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A note to waiters about single diners

s
snackish Apr 7, 2005 11:23 AM

I often dine alone and have noticed that the service I get is much, much worse than when I am half of a couple or part of a group.

My latest for instance (one of many): The other day I walked into an almost-empty restaurant and stood near the door. The waiter immediately saw me and turned on his heel, went back behind the bar, messed about, talked to the bus person, and after a few minutes yelled across the restaurant "You can sit at any two-top." It went downhill from there - his idea of asking for my order was to walk up and say "Well?" And then there was the 20 minute gap between me getting the bill and his taking the money...

I guess to him and the other waiters who treat single diners rudely, we are *just* one person.

But I make the restaurant-going decisions for my group. Everyone knows I am chowish and love to find excellent places, so my influence extends to my partner and all our friends. And I know for darn sure that none of us will be going back to that place for any of our gatherings or celebrations.

I know that smart restauranteurs already have this figured out. Treat everyone well, even the humblest solo diner who comes in with a book and sits in the corner.

  1. s
    susancinsf Apr 7, 2005 12:16 PM

    I have to say that I almost never get worse service when I dine alone, and indeed, often get slightly better service (as if they want to take special care of me!).

    Don't know why. I suppose it could be related to the markets I dine in, or perhaps the types of restaurants I tend to choose. I will confess that, because hubby dislikes upscale restaurants, I tend to choose them when I am by myself (my thinking being: why shouldn't I get a treat even if he doesn't want one? and besides, it is cheaper than dragging him somewhere he doesn't want to go :-) ). In any case, some of these are the types of places where all seating is done by a host or hostess at all times, and where no server would see it as his role to yell across the room...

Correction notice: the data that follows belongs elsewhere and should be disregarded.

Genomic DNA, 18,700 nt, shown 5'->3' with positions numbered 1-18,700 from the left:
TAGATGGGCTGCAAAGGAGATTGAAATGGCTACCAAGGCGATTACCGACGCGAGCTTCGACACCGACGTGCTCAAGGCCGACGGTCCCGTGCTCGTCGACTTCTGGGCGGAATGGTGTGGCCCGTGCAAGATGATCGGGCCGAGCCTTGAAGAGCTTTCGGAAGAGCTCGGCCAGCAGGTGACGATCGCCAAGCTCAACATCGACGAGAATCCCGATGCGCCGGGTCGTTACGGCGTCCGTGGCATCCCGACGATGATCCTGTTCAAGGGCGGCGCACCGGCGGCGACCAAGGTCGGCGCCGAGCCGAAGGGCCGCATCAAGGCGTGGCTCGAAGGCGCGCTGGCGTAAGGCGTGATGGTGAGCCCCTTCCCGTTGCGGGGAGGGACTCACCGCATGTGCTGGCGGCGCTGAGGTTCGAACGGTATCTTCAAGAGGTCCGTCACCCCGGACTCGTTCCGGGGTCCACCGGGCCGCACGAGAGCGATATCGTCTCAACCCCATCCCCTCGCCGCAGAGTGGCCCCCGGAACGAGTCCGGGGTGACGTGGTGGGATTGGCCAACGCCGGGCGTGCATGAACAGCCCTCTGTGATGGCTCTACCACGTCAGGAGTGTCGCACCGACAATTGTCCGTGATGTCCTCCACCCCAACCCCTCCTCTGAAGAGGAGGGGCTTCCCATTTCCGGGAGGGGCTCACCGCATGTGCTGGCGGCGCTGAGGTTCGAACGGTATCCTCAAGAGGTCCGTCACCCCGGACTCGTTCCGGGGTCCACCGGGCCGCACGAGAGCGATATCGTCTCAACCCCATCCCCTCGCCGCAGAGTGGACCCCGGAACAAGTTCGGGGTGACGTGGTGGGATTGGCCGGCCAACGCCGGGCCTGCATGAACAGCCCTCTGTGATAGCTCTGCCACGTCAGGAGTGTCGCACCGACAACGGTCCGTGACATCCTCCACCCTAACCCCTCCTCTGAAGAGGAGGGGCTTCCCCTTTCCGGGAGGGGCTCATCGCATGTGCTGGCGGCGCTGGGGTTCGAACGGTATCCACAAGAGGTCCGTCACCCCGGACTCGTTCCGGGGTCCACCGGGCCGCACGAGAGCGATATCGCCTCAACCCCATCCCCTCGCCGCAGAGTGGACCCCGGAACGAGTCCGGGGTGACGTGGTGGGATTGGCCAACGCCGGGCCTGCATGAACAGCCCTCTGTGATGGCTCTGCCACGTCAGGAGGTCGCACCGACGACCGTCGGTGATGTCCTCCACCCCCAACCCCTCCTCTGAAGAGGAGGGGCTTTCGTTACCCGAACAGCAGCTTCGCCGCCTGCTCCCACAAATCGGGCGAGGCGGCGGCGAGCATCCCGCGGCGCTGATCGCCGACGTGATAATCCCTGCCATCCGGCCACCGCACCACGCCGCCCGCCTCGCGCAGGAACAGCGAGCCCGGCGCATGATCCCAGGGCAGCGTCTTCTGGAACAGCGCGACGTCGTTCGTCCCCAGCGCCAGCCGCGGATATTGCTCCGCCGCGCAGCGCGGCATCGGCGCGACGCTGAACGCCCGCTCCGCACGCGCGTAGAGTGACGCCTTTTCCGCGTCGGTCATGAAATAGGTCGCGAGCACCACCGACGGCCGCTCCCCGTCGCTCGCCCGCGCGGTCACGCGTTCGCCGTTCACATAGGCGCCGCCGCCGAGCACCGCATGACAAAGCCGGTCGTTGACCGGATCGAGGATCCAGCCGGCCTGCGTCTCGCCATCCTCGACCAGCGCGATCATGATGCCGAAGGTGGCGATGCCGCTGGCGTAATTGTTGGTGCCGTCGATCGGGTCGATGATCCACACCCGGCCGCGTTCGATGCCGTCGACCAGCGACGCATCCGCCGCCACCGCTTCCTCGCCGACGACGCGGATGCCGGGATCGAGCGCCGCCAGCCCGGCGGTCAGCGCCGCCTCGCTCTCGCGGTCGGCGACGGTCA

However, I don't think that is the entire reason. for that matter, the service you describe is bad enough that I wonder if it was really related to the fact that you were alone? Perhaps you just went to the wrong place, period.

    1. r
      Ruth Lafler Apr 7, 2005 12:20 PM

      I know people say that solo diners get lousy service, but I eat out alone a lot, and I can't remember a single incidence of getting lousy service because I was alone. Usually it's the opposite: the waiter will be extra friendly and make sure I'm having a good experience.

      What I do hate is when the person seating me says something along the lines of "just one?" "Table for one?" is a much better phrasing that doesn't make it sound as if there's something abnormal about eating alone.

      7 Replies
      1. re: Ruth Lafler
        c
        Curtis Apr 7, 2005 12:47 PM

        I agree, I have my occasions of eating alone and I find that the service I get is no worse than service with a party of 100.

        I also agree that "Just one" does sound off and that eating alone should not be considered some pathological abnormality.

        1. re: Curtis
          c
          coll Apr 7, 2005 01:05 PM

          I think any place that trains their staff correctly tells them NEVER to say "Just one?", it's very insulting. This is listed in the Waiting 101 manual.
          And they also should be training them to pay special attention to single diners, since they have no companions to distract them and will be noticing a lot more than usual.

          1. re: coll
            c
            Curtis Apr 7, 2005 01:25 PM

            At this one high-end place, I had to say that the way they accomodated the single diner (myself) just blew me away and is something I'll remember for a long time. I made arrangements to be there later on in the night, and when I got there, they had magazines laid out at my table, which I thought was a very nice gesture.